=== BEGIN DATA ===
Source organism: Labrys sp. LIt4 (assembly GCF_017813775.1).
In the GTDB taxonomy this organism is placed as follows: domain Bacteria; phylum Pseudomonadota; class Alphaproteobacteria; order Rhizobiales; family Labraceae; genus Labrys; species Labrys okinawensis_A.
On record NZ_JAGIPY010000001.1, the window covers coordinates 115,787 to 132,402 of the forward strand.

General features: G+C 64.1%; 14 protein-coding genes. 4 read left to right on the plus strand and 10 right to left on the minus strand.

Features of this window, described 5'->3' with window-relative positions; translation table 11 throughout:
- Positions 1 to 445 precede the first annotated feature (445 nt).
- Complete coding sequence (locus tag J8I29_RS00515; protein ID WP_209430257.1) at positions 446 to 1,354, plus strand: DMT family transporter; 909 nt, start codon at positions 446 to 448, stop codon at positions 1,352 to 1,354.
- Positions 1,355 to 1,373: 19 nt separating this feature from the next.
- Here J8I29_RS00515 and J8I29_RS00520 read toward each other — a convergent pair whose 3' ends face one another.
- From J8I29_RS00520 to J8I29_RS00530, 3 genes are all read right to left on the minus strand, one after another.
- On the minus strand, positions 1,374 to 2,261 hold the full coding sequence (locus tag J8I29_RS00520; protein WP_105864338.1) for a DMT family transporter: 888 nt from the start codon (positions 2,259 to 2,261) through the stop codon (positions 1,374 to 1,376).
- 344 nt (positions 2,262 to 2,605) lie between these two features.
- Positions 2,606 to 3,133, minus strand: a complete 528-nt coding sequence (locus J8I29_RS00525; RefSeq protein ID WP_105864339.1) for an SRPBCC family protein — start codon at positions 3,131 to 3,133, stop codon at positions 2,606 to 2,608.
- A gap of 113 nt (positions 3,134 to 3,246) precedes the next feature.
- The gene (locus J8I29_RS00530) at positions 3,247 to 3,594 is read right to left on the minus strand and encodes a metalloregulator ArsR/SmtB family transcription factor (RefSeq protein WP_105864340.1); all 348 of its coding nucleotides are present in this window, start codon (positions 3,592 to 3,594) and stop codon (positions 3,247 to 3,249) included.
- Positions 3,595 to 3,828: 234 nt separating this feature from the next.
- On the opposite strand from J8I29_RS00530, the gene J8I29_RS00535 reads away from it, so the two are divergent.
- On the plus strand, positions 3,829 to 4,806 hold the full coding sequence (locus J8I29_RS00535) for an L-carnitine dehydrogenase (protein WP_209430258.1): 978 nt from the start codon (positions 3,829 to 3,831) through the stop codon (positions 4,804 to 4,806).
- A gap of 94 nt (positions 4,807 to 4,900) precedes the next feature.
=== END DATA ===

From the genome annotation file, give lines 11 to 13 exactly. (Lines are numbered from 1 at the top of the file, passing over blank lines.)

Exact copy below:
- On the minus strand, positions 1,374 to 2,261 hold the full coding sequence (locus tag J8I29_RS00520; protein WP_105864338.1) for a DMT family transporter: 888 nt from the start codon (positions 2,259 to 2,261) through the stop codon (positions 1,374 to 1,376).
- 344 nt (positions 2,262 to 2,605) lie between these two features.
- Positions 2,606 to 3,133, minus strand: a complete 528-nt coding sequence (locus J8I29_RS00525; RefSeq protein ID WP_105864339.1) for an SRPBCC family protein — start codon at positions 3,131 to 3,133, stop codon at positions 2,606 to 2,608.